Next, the schematic structure of the projection optical system 150 of the rear projector 120 will be described.

FIG. 2 is a schematic view showing the structure of the projection optical system 150 of the rear projector 120. Note that in FIG. 2, in order to simplify the drawing, the housing 90 making up the rear projector 120 has not been shown.

The projection optical system 150 is provided with a light source 102, optical modulators 100 that modulate light irradiated from the light source 102, and a projection lens 114 that projects the light that has been modulated by the optical modulators 100. In the present embodiment, liquid crystal light bulbs 100R, 100G, and 100B are used for the optical modulators 100.

As shown in FIG. 2, the light source 102 that is formed by a white light source such as a halogen lamp is provided in the projection optical system 150. Light irradiated from this light source 102 passes through three internally placed mirrors 106, and is separated by two dichroic mirrors 108 into the three RGB primary colors which are then guided respectively to the liquid crystal light bulbs 100R (red), 100G (green), and 100B (blue) that correspond to the respective primary colors. Here, the liquid crystal light bulbs 100R, 100G and 100B are driven respectively by R, G, B primary color signals that are supplied from an image signal processing circuit (not shown).

Compared with that of the R (red) color and G (green) color, the light of the B (blue) color has a longer optical path. Therefore, in order to prevent a loss in this optical path, the light of the B (blue) color is guided via a relay lens system 121 that is made up of an entry lens 122, a relay lens 123, and an exit lens 124.

The light that has been modulated respectively by the liquid crystal light bulbs 100R, 100G, and 100B enters into a dichroic prism 112 from three directions (i.e., from the liquid crystal light bulbs 100R, 100G, and 100B). The dichroic prism 112 refracts R light and B light 90°, while allowing G light to pass straight through so that the light from the respective light exit portions of the respective liquid crystal light bulbs 100R, 100G, and 100B is synthesized. The synthesized light from the respective light exit portions is then projected via the projection lens 114 onto the screen 20.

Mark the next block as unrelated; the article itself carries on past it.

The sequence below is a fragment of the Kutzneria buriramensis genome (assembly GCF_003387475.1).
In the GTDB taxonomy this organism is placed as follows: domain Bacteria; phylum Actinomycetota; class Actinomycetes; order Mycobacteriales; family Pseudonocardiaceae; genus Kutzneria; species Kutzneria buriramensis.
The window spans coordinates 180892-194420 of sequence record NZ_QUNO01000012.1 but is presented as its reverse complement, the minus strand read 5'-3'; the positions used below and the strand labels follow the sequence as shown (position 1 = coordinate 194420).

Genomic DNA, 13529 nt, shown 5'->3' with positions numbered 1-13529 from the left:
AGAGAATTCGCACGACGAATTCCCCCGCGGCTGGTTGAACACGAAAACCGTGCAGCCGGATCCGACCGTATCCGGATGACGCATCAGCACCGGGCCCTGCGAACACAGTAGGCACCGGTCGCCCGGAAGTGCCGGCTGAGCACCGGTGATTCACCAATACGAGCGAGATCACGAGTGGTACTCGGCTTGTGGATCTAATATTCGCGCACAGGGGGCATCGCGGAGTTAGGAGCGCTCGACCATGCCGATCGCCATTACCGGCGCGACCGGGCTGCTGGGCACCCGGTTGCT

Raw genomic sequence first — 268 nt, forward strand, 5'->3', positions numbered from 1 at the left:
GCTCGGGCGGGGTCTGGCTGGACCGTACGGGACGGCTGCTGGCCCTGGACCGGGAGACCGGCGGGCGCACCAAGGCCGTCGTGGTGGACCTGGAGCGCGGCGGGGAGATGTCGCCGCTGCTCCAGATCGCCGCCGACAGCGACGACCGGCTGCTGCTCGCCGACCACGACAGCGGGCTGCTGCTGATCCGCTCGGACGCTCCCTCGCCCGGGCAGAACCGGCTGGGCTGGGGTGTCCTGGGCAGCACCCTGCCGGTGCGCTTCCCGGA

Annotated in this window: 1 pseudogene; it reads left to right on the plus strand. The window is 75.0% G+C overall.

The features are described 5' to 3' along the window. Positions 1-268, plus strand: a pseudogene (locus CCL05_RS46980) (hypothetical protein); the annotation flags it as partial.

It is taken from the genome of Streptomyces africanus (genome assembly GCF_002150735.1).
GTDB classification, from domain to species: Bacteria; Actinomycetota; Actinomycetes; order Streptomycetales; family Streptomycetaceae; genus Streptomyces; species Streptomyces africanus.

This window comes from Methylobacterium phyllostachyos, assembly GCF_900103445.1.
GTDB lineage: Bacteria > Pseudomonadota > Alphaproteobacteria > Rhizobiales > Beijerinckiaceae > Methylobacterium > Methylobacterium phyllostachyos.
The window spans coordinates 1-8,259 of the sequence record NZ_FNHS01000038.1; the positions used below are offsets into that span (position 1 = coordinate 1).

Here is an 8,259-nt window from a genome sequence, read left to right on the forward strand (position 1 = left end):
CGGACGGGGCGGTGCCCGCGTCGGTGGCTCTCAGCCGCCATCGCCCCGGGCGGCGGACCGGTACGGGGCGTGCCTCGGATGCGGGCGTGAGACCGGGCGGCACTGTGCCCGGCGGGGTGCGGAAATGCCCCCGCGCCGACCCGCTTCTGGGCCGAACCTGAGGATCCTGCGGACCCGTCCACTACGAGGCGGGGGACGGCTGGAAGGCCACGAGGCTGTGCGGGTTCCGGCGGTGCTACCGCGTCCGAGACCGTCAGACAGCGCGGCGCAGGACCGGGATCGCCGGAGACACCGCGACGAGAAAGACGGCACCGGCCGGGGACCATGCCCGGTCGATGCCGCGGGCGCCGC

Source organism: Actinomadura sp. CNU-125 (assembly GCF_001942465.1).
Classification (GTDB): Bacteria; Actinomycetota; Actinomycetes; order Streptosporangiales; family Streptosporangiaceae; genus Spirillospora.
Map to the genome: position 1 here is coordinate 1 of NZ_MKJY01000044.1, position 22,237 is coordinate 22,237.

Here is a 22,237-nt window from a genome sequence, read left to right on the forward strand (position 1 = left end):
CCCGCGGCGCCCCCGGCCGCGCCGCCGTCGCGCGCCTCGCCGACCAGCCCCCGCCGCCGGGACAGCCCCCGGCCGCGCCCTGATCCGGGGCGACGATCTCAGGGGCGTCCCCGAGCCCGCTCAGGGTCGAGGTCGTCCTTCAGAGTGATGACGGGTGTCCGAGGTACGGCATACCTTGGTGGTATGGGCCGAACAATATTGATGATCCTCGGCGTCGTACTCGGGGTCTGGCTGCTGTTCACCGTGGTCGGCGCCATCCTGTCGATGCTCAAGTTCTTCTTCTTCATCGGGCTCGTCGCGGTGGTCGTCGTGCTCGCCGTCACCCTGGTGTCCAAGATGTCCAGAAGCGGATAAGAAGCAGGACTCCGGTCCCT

Next, the schematic structure of the screen 20 of the rear projector 120 will be described.

FIG. 3 is a cross-sectional view along the x-z plane, showing the schematic structure of the screen 20 along the focusing direction (i.e., the z direction). FIG. 4 is a schematic structural view of a screen body 21. FIGS. 5A and 5B are exploded views of the screen body 21.

As shown in FIG. 3, the screen 20 is constructed so as to have a screen body 21, a Fresnel lens sheet 22 that has a plurality of Fresnel lenses, and a lenticular lens sheet 57 that has a plurality of lenticular lenses 58, and from the side of a viewer these are stacked on a projected optical path in the sequence of the lenticular lens sheet 57, the screen body 21, and the Fresnel lens sheet 22.